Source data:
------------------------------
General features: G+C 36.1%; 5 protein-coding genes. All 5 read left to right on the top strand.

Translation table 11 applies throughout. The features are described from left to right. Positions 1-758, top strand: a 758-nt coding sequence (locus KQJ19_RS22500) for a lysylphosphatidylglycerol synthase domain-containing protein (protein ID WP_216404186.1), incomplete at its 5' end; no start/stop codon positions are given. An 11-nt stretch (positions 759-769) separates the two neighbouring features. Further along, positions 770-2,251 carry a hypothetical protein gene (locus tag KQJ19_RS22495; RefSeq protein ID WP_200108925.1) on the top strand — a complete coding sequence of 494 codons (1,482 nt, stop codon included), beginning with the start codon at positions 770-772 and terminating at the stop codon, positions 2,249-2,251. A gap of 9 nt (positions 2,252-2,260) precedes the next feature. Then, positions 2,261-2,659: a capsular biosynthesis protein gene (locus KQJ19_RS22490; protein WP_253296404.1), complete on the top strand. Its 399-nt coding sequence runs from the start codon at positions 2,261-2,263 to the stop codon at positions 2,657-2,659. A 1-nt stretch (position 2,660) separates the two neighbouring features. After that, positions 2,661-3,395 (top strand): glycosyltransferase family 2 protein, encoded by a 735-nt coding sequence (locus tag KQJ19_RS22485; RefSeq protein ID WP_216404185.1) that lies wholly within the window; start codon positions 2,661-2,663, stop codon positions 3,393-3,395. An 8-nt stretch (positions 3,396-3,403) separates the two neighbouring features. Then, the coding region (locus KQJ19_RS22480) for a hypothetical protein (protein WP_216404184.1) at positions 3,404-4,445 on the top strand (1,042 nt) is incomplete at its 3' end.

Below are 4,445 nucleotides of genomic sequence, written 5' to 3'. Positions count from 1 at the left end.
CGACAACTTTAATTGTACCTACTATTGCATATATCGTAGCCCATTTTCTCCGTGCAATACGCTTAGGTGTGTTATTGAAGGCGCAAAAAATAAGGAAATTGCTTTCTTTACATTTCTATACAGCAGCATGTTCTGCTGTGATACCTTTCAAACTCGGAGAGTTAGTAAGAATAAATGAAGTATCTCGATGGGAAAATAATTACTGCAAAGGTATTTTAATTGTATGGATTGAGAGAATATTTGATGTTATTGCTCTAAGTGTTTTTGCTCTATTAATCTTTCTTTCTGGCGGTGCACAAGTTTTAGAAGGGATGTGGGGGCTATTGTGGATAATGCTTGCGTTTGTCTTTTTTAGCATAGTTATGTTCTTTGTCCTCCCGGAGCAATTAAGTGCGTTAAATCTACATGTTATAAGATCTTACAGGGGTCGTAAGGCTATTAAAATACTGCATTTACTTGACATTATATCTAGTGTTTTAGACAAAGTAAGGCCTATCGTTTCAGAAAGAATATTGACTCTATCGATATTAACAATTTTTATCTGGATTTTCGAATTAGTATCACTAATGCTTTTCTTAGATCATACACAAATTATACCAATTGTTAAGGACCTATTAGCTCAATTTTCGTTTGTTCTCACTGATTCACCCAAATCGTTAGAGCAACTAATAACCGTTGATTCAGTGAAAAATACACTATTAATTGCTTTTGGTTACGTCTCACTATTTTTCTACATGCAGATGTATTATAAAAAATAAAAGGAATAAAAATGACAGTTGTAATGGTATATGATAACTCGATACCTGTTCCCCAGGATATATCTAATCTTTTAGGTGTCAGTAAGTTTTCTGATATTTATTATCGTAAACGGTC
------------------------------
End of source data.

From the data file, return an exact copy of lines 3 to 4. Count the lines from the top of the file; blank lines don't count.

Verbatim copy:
Below are 4,445 nucleotides of genomic sequence, written 5' to 3'. Positions count from 1 at the left end.
CGACAACTTTAATTGTACCTACTATTGCATATATCGTAGCCCATTTTCTCCGTGCAATACGCTTAGGTGTGTTATTGAAGGCGCAAAAAATAAGGAAATTGCTTTCTTTACATTTCTATACAGCAGCATGTTCTGCTGTGATACCTTTCAAACTCGGAGAGTTAGTAAGAATAAATGAAGTATCTCGATGGGAAAATAATTACTGCAAAGGTATTTTAATTGTATGGATTGAGAGAATATTTGATGTTATTGCTCTAAGTGTTTTTGCTCTATTAATCTTTCTTTCTGGCGGTGCACAAGTTTTAGAAGGGATGTGGGGGCTATTGTGGATAATGCTTGCGTTTGTCTTTTTTAGCATAGTTATGTTCTTTGTCCTCCCGGAGCAATTAAGTGCGTTAAATCTACATGTTATAAGATCTTACAGGGGTCGTAAGGCTATTAAAATACTGCATTTACTTGACATTATATCTAGTGTTTTAGACAAAGTAAGGCCTATCGTTTCAGAAAGAATATTGACTCTATCGATATTAACAATTTTTATCTGGATTTTCGAATTAGTATCACTAATGCTTTTCTTAGATCATACACAAATTATACCAATTGTTAAGGACCTATTAGCTCAATTTTCGTTTGTTCTCACTGATTCACCCAAATCGTTAGAGCAACTAATAACCGTTGATTCAGTGAAAAATACACTATTAATTGCTTTTGGTTACGTCTCACTATTTTTCTACATGCAGATGTATTATAAAAAATAAAAGGAATAAAAATGACAGTTGTAATGGTATATGATAACTCGATACCTGTTCCCCAGGATATATCTAATCTTTTAGGTGTCAGTAAGTTTTCTGATATTTATTATCGTAAACGGTC